Buccal RAE Tubes and Apneic Oxygenation- Bottom Line - Critical Care Practitioner

Buccal RAE Tubes and Apneic Oxygenation- Bottom Line


Apneic Oxygenation During Prolonged Laryngoscopy in Obese Patients: A Randomised, Controlled Trial of Buccal RAE Tube Oxygen Administration.

 Heard A Toner AJ, Evans JR, Palacios AM, Lauer S.

 RAE tube

Clinical question.

Does apneic oxygenation via the mouth and a modified R.A.E tube extend the safe apnea time during prolonged laryngoscopy in obese patients.



Single centre, non-blinded, randomised controlled trial.



Elective surgical patients requiring general anaesthesia in Australia.



  • Elective surgical patients over >18 years, ASA 1-2, BMI 30-40.
  • Exclusions= chronic respiratory disease, SpO2 <98% after pre oxygenation, known difficult airway, uncontrolled HTN, IHD, CHF, raised ICP, GORD or anaesthetic allergy.
  • Power calculation 14 patients per group using a p-value of 0.05. 15% increase in sample size to account for abnormal distribution, further 20% increase in sample size to account for dropout, N=20 per group.
  • Demographic characteristics between groups were similar.



  • Both groups had an adapted Ring-Adair-Elwyn tube (R.A.E tube, typically used for oral tracheal intubation for ENT procedures) which was connected to oxygen tubing. The R.A.E was placed on the left side of the mouth in the buccal space and secured to the left cheek.
  • The intervention arm had 10L per minute of oxygen entrained through the R.A.E tube and no oxygen in the case of the control group.
  • Patients were anaesthetised with propofol and remifentanyl using targeted controlled intravenous infusion(TCI)
  • A grade 1 Cormack-Lehan view was achieved with a Glidescope, thereafter, a deliberate grade 3 view was maintained for the duration of the apnea time.
  • Time 0 was recored from the time TCI was commenced, neuromuscular blockade was administer 60 seconds after commencement of TCI.
  • Patients were intubated when SpO2 fell below 95% or 750 seconds of apnea.



  • The primary outcome was SpO2 less than 95% or no desaturation before 750 seconds.
  • In the treatment arm risk of desaturation before 750 seconds hazard ratio 0.159, 95% confidence interval 0.044–226, P < .0001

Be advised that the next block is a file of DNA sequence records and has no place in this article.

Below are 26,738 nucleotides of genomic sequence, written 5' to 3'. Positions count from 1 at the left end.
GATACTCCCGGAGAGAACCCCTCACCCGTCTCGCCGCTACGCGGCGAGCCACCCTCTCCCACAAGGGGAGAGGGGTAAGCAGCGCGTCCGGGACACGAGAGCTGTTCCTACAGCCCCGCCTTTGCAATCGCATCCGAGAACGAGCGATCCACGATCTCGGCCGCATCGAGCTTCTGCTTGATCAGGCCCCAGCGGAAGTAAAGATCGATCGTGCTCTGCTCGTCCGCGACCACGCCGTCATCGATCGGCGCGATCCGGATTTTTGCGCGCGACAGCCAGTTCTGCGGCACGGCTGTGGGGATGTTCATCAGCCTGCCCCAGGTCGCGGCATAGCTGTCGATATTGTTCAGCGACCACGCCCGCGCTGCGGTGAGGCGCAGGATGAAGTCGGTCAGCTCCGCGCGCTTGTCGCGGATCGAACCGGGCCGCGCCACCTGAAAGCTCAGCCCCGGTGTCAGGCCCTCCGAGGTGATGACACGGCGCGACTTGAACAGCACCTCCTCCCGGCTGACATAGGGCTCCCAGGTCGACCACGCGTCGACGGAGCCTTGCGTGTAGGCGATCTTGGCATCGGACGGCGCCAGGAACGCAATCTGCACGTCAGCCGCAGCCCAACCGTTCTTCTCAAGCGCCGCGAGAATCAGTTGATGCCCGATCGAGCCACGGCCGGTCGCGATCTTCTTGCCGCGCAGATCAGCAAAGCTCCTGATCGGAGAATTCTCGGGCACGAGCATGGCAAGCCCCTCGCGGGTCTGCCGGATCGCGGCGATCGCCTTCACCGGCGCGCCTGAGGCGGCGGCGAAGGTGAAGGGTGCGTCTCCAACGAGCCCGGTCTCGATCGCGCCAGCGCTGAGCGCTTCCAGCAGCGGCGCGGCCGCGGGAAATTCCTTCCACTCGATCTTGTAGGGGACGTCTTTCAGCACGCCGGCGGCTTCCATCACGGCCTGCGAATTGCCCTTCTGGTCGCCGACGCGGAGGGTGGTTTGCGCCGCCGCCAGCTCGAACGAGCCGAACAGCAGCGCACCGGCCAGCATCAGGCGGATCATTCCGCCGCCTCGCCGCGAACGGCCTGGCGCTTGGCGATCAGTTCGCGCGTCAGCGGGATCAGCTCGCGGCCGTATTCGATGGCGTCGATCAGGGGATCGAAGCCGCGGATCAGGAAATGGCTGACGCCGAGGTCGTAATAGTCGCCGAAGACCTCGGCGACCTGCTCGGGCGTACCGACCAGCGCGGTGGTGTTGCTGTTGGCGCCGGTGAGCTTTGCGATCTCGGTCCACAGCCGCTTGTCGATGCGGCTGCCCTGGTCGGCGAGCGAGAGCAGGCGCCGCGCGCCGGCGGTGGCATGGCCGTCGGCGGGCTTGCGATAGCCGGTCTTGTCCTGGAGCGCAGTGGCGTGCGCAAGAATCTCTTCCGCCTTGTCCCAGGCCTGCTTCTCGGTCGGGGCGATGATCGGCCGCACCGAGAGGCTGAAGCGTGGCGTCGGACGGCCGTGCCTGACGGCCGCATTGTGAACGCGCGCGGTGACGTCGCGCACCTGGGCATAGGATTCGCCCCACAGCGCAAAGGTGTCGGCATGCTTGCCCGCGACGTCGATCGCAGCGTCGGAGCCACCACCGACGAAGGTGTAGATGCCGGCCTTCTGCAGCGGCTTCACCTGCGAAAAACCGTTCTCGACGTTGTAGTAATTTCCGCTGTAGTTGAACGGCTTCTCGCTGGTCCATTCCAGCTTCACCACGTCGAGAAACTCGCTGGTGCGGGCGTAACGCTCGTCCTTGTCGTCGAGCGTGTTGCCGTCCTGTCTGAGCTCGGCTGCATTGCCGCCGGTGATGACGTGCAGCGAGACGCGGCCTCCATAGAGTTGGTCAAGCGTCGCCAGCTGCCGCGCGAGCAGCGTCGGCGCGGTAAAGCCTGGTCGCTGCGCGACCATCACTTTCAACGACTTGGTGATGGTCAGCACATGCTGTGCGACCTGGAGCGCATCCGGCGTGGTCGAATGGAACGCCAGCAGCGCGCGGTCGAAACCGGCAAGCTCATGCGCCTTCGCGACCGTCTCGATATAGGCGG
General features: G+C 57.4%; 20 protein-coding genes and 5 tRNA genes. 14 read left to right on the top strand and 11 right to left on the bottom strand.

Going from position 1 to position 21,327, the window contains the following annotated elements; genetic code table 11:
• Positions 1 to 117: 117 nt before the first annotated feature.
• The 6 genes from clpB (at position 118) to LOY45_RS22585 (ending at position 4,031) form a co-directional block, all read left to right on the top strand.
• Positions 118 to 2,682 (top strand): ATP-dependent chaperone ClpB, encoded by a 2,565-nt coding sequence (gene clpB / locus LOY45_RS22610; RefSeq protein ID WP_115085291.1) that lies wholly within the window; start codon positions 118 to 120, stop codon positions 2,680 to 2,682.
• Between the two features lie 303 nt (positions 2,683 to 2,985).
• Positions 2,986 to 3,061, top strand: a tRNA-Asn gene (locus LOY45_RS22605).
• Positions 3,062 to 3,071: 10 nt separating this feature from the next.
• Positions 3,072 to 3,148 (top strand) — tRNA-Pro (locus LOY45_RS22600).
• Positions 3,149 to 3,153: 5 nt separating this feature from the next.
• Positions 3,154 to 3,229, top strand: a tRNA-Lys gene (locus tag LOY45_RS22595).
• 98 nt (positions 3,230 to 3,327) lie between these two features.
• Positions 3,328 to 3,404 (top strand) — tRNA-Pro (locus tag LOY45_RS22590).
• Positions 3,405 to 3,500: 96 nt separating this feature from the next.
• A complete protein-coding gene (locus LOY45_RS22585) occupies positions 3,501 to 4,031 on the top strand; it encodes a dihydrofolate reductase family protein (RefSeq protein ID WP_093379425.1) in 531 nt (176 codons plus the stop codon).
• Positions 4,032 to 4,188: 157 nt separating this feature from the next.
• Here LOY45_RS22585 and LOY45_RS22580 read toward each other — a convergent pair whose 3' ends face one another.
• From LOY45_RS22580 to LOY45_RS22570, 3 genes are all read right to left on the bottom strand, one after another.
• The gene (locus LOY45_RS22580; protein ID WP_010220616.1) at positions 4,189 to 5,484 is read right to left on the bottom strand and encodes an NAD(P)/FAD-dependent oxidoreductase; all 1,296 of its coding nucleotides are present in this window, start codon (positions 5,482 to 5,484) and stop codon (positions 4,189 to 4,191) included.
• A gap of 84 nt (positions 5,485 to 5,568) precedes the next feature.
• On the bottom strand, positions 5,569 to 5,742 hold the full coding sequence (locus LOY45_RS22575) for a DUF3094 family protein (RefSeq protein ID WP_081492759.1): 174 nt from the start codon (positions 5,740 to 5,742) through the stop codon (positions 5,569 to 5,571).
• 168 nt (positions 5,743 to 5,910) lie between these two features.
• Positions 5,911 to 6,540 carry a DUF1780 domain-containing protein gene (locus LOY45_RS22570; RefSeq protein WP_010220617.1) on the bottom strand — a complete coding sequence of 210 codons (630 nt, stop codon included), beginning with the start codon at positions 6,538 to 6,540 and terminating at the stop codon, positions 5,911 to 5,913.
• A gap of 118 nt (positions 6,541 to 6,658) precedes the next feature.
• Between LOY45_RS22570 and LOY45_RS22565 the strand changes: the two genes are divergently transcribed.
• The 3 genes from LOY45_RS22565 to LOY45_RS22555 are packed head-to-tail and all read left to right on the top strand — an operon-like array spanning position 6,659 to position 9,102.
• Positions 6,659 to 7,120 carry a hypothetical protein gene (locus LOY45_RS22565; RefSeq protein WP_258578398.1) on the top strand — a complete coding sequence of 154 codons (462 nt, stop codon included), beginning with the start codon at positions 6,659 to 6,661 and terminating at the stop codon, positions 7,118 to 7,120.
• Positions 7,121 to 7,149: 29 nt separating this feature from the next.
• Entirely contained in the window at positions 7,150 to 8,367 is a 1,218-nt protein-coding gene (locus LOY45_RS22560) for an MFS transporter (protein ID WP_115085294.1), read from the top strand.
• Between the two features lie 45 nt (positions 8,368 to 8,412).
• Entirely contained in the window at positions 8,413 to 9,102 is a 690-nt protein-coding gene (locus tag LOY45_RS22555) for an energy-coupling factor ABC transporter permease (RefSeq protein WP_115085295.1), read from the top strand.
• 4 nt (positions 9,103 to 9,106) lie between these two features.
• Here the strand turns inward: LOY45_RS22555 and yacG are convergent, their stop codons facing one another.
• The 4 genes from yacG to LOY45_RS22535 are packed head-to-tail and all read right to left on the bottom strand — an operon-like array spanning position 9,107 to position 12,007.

• Interquartile range of safe apnea time; 750 seconds (389–750) versus 296 seconds (244–314), P < .0001
  • In obese patients receiving buccal RAE tube oxygenation; a 2.5-fold increase in safe apnea time compared with standard care.
  • 66% of the intervention arm reached 750 seconds without desaturation.
  • 400 seconds was the maximum apnea time in the control arm.
  • Number need to treat of 2 for no desaturation at 750 seconds.

Authors conclusions.

  • Buccal oxygenation is cheap and readily available.
  • It is an effective means of apneic oxygenation in obese patients and an alternative to the nasal route.




Both groups appear well matched.

Clear description of induction.



  • Single centre.
  • Mode of maintaining airway patentcy is not real world or normal practice. Not clear why they did not simply use a jaw thrust.
  • BMI was limited to a maximum of 45 and may limit extrapolation to even higher BMI.
  • Oxygen flow was limited to 10L/minute.
  • Patient positioning was not reported, this may have influenced apnea times if positioning was not uniform.
  • Low risk ASA grade 1-2 population may limit extrapolation to high risk or higher acuity populations.


Bottom Line.

Buccal oxygenation is an effective way to deliver apneaic oxygenation in obese patients and significantly extent the safe apnea time following induction of anaesthesia.




Gavin DentonGavin Denton @dentongavin – Current role: Critical care practitioner, critical care, West Midlands. Roles include; assessment and management of the critically ill patient, insertion of invasive lines, advanced airway management (under supervision), transfer of the critically ill patient, resuscitation (from airway, to team leader to post resus care). Trenching and support of junior doctors of the above.
Graduated from the University of Birmingham with BN(hons). BSc from Birmingham City University. About to complete MSc in health sciences from the University of Warwick.
Working background: 15 years working within various aspects of critical care. 7 years in critical care, 6 years in critical care outreach, 2 years as a critical care practitioner. Adult life support instructor. Independent non-medical prescriber.
Future aims: faculty of critical care medicine affiliation. FEEL course, POCUS training.
Clinical interests: USS, airway management.

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